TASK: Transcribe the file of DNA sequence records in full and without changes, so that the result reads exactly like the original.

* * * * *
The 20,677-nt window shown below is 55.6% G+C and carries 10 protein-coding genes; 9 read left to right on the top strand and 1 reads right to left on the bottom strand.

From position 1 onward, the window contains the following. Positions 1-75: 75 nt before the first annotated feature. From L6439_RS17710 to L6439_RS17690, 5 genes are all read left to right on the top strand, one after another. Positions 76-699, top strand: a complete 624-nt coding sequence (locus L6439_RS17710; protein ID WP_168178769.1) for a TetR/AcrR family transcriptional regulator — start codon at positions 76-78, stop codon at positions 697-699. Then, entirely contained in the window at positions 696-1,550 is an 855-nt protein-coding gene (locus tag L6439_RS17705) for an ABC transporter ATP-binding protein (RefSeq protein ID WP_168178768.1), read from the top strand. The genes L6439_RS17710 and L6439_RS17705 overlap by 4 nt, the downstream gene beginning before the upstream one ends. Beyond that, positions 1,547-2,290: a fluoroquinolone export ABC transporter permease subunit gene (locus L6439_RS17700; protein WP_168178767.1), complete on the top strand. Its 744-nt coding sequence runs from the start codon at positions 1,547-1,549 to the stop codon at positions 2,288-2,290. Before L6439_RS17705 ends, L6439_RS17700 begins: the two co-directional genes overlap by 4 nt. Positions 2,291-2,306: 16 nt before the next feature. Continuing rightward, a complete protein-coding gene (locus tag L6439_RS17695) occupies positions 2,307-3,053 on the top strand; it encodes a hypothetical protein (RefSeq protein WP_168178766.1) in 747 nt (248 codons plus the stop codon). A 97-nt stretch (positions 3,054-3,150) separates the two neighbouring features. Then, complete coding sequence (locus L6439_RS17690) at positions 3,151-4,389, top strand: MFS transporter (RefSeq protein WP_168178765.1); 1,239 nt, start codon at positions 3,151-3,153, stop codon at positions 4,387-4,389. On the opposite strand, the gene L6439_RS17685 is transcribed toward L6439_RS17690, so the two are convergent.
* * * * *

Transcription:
The 20,677-nt window shown below is 55.6% G+C and carries 10 protein-coding genes; 9 read left to right on the top strand and 1 reads right to left on the bottom strand.

From position 1 onward, the window contains the following. Positions 1-75: 75 nt before the first annotated feature. From L6439_RS17710 to L6439_RS17690, 5 genes are all read left to right on the top strand, one after another. Positions 76-699, top strand: a complete 624-nt coding sequence (locus L6439_RS17710; protein ID WP_168178769.1) for a TetR/AcrR family transcriptional regulator — start codon at positions 76-78, stop codon at positions 697-699. Then, entirely contained in the window at positions 696-1,550 is an 855-nt protein-coding gene (locus tag L6439_RS17705) for an ABC transporter ATP-binding protein (RefSeq protein ID WP_168178768.1), read from the top strand. The genes L6439_RS17710 and L6439_RS17705 overlap by 4 nt, the downstream gene beginning before the upstream one ends. Beyond that, positions 1,547-2,290: a fluoroquinolone export ABC transporter permease subunit gene (locus L6439_RS17700; protein WP_168178767.1), complete on the top strand. Its 744-nt coding sequence runs from the start codon at positions 1,547-1,549 to the stop codon at positions 2,288-2,290. Before L6439_RS17705 ends, L6439_RS17700 begins: the two co-directional genes overlap by 4 nt. Positions 2,291-2,306: 16 nt before the next feature. Continuing rightward, a complete protein-coding gene (locus tag L6439_RS17695) occupies positions 2,307-3,053 on the top strand; it encodes a hypothetical protein (RefSeq protein WP_168178766.1) in 747 nt (248 codons plus the stop codon). A 97-nt stretch (positions 3,054-3,150) separates the two neighbouring features. Then, complete coding sequence (locus L6439_RS17690) at positions 3,151-4,389, top strand: MFS transporter (RefSeq protein WP_168178765.1); 1,239 nt, start codon at positions 3,151-3,153, stop codon at positions 4,387-4,389. On the opposite strand, the gene L6439_RS17685 is transcribed toward L6439_RS17690, so the two are convergent.